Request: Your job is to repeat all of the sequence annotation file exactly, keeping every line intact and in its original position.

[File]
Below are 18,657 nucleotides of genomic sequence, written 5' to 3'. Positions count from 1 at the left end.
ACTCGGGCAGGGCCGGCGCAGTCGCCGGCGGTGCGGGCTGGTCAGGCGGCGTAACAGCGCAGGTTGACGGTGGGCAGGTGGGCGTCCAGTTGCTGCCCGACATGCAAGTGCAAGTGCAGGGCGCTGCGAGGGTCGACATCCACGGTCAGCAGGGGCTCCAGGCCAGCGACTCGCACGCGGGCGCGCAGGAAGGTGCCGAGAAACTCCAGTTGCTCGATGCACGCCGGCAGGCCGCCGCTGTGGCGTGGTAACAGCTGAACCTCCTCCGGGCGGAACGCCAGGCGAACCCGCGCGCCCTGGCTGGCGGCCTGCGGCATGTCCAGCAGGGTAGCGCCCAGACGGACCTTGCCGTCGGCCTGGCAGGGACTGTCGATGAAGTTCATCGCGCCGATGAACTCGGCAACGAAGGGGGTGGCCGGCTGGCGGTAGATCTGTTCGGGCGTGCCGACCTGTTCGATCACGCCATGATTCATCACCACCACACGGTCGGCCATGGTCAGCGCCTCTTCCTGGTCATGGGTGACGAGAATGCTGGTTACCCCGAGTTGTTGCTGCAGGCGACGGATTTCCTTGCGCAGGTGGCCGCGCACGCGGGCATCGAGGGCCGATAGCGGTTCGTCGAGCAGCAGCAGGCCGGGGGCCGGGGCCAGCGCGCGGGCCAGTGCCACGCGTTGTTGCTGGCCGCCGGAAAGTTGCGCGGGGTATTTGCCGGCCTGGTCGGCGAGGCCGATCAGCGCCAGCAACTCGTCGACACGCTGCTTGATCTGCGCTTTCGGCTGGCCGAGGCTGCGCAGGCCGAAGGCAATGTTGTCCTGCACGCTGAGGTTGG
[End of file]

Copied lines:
Below are 18,657 nucleotides of genomic sequence, written 5' to 3'. Positions count from 1 at the left end.
ACTCGGGCAGGGCCGGCGCAGTCGCCGGCGGTGCGGGCTGGTCAGGCGGCGTAACAGCGCAGGTTGACGGTGGGCAGGTGGGCGTCCAGTTGCTGCCCGACATGCAAGTGCAAGTGCAGGGCGCTGCGAGGGTCGACATCCACGGTCAGCAGGGGCTCCAGGCCAGCGACTCGCACGCGGGCGCGCAGGAAGGTGCCGAGAAACTCCAGTTGCTCGATGCACGCCGGCAGGCCGCCGCTGTGGCGTGGTAACAGCTGAACCTCCTCCGGGCGGAACGCCAGGCGAACCCGCGCGCCCTGGCTGGCGGCCTGCGGCATGTCCAGCAGGGTAGCGCCCAGACGGACCTTGCCGTCGGCCTGGCAGGGACTGTCGATGAAGTTCATCGCGCCGATGAACTCGGCAACGAAGGGGGTGGCCGGCTGGCGGTAGATCTGTTCGGGCGTGCCGACCTGTTCGATCACGCCATGATTCATCACCACCACACGGTCGGCCATGGTCAGCGCCTCTTCCTGGTCATGGGTGACGAGAATGCTGGTTACCCCGAGTTGTTGCTGCAGGCGACGGATTTCCTTGCGCAGGTGGCCGCGCACGCGGGCATCGAGGGCCGATAGCGGTTCGTCGAGCAGCAGCAGGCCGGGGGCCGGGGCCAGCGCGCGGGCCAGTGCCACGCGTTGTTGCTGGCCGCCGGAAAGTTGCGCGGGGTATTTGCCGGCCTGGTCGGCGAGGCCGATCAGCGCCAGCAACTCGTCGACACGCTGCTTGATCTGCGCTTTCGGCTGGCCGAGGCTGCGCAGGCCGAAGGCAATGTTGTCCTGCACGCTGAGGTTGG